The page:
Just a quick note: I was lucky enough to get a pre-pub copy of a book titled A Wolf Called Romeo by Nick Jans and can’t recommend it highly enough. I just heard that it is now officially out, and I suggest that you drop what you are doing and order it right now.
It’s about a wolf who appeared one day outside of Juneau, and began a six-year odyssey of relationships with local dogs, curious onlookers, the predictable wolf haters and those who understood enough biology to be both riveted and worried about what might eventually happen.
Nick Jans was one of the first people to spot the wolf; that’s his dog on the cover, during the wolf and dog’s first meeting when Jans was sure his dog was about to die. Instead, Romeo began a unique and compelling relationship with local dogs, authorities and wolf detractors, all beautifully described by Jans. I really couldn’t put this book down, and finished it early into the wee hours, fascinated by the story, drawn in by the writing and Jans’ thoughtful approach that encapsulates everything there is to say about our complicated and contradictory relationship with wild animals. It is one of my favorite books of the year.
I always love the books you recommend! I just ordered a copy. Can’t wait to read it. Thanks for taking the time to tell us about it.
here in NW Alaska, we have a lone wolf roaming our neighborhood, too, We see him at night and in the early morning hours. Beautiful animal; I wish him a long and happy life. Having said that, I won’t let my little dog out the door on her own while he’s around, because she’d make a quick snack before dinner for a wolf. He will most likely have a longer life if he stays away from houses and people. Unfortunately, people in Alaska are generally very trigger-happy when it comes to wolves or bears.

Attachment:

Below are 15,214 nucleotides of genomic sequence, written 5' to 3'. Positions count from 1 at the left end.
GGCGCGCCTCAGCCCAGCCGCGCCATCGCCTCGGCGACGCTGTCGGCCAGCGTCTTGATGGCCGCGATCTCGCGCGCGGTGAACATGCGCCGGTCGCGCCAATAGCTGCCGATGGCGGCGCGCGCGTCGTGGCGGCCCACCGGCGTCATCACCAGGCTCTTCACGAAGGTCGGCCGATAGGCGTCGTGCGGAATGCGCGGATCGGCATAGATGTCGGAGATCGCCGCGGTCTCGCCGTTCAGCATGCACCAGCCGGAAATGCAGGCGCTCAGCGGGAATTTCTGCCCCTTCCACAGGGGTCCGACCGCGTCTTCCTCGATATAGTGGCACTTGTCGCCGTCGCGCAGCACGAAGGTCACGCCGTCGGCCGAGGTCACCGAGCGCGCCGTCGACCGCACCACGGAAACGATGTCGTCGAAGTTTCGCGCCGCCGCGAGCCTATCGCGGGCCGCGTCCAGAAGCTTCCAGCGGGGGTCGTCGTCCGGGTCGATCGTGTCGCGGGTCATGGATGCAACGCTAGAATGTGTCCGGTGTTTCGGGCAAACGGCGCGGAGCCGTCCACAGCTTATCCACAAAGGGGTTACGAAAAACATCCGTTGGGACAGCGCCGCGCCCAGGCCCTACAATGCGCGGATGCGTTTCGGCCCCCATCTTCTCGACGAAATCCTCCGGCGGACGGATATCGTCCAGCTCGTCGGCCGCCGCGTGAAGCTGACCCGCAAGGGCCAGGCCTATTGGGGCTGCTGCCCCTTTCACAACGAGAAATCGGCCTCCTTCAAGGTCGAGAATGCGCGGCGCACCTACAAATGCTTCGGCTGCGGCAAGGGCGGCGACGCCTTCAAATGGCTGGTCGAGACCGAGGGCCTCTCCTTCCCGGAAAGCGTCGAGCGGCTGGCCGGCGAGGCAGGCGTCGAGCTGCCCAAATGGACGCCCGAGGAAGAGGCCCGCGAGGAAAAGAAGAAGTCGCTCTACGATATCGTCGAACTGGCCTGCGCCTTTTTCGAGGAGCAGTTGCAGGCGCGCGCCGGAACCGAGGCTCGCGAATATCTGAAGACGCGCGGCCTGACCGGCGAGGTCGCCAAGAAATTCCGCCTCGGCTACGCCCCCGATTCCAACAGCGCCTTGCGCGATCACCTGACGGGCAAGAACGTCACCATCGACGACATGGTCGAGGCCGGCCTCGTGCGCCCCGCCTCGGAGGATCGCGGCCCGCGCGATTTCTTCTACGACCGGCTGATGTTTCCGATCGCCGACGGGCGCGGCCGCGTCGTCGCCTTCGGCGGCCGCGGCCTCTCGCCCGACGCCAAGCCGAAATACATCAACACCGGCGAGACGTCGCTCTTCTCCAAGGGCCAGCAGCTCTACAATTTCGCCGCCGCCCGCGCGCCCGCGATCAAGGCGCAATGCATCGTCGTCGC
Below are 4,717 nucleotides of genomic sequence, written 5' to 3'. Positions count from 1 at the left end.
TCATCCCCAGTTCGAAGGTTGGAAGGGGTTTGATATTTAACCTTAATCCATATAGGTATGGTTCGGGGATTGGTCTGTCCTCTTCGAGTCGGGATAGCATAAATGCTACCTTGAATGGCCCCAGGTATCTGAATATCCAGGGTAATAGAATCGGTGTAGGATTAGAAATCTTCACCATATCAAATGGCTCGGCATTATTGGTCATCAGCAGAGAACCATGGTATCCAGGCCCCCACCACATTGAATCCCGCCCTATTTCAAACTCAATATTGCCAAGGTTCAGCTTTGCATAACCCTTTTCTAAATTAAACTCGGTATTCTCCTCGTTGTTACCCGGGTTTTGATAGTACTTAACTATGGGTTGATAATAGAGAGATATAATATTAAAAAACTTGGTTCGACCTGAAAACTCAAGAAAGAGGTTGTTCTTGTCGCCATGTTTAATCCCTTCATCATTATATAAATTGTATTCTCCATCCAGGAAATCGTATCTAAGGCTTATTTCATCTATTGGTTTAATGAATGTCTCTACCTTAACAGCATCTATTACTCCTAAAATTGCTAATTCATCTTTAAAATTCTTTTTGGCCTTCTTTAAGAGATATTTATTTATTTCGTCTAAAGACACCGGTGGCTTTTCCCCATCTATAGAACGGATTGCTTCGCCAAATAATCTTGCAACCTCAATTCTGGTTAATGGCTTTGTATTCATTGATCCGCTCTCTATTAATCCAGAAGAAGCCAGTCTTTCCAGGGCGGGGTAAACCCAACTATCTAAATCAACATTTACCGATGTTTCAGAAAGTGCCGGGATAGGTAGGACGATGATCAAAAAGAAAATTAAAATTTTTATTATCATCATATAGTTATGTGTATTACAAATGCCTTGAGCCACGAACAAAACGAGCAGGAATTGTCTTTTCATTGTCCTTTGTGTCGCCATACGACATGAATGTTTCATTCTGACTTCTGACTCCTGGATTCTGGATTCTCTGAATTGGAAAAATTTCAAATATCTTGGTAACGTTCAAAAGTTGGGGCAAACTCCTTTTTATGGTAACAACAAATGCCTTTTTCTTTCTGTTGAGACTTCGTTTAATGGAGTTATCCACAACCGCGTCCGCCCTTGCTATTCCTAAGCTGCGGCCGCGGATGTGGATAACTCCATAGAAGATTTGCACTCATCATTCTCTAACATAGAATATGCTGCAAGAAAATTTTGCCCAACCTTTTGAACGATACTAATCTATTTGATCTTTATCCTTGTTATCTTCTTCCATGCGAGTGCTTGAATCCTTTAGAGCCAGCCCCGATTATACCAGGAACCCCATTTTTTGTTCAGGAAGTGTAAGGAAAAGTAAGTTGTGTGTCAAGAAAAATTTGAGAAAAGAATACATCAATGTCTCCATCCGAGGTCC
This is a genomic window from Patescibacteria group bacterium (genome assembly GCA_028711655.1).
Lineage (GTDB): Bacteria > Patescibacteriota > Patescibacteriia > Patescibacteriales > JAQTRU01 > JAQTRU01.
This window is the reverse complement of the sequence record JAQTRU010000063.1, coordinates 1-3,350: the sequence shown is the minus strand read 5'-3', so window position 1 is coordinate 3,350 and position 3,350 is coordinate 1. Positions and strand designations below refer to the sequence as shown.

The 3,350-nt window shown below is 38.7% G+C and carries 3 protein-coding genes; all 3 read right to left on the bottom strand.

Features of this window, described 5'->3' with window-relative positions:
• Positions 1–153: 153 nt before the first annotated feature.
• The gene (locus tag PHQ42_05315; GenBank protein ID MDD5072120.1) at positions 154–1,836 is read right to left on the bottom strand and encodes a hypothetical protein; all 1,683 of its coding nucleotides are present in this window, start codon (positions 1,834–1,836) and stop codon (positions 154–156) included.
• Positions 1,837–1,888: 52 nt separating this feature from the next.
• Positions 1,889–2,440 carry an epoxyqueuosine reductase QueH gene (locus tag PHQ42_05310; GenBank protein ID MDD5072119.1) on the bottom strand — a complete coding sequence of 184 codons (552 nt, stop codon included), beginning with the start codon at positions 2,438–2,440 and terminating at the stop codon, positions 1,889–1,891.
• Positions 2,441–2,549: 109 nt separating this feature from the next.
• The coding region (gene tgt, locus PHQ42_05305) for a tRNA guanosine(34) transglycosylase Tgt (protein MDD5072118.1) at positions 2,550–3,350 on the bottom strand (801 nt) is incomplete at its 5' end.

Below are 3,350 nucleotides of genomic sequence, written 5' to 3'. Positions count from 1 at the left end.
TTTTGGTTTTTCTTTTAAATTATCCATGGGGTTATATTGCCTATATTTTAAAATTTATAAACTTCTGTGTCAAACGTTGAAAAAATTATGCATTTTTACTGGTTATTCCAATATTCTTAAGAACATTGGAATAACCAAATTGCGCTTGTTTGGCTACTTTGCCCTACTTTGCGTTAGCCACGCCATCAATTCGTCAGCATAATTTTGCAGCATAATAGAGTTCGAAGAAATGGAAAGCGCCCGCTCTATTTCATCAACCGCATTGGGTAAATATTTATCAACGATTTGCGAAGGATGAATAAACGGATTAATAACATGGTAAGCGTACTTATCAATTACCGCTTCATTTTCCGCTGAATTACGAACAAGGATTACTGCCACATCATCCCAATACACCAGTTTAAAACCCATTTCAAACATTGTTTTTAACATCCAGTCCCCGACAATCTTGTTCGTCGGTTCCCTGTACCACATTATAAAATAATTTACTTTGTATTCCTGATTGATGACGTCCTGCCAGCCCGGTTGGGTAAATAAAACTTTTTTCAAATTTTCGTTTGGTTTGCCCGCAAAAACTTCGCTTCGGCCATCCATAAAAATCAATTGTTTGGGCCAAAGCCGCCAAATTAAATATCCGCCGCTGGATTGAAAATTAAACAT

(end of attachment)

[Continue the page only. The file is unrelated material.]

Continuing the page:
I am reading “The Grizzly Maze” by Jans, an account of Timothy Treadwell, who lived (and died) among the Alaskan grizzlies. I find Jans remarkably even-handed, acknowledging Treadwell’s faults along with his talents. He is a compelling writer, and pulls together a lot of diverse opinions smoothly. I just found out about the Romeo book today, and wondered what you would think of it. Your rec makes it a must-read.
I visited Juneau last year, and saw the plaque put up to Romeo.
Do you think Romeo might have been a wolf-dog, maybe from a dog sire, wolf dam with a lower fear factor?
The cover picture gave me goosebumps! Can’t wait to read it! I recommend you, your books, and every book you recommend to all my doggie friends 🙂
Picked up a copy today along with Boys in a Boat about the US crew team at the ’36 Olympics. I’ve heard nothing but praise for that one and the few pages I’m into it are certainly promising. I may just put it on hold though in favor of Romeo.
Great timing Trisha! I love your comment ‘ those who understood enough biology to be both riveted and worried..’
Here is to us all striving to understand more about the amazing world and the wildlife that we share it with.
I’ll look forward to reading this.
Laurie Luck says
Without spoiling the ending, can you say if it’s a tragic end to the book? If he’s going to be killed by mean people, I can’t read it, haha. I find it too hard to shake tragedy that involves dogs (and now, apparently wolves, it seems, as I’m actually asking the question).
Kat: I LOVED Boys in the Boat! And… now that we’re on it: Bread and Butter and The Vacationers. Both are fantastic.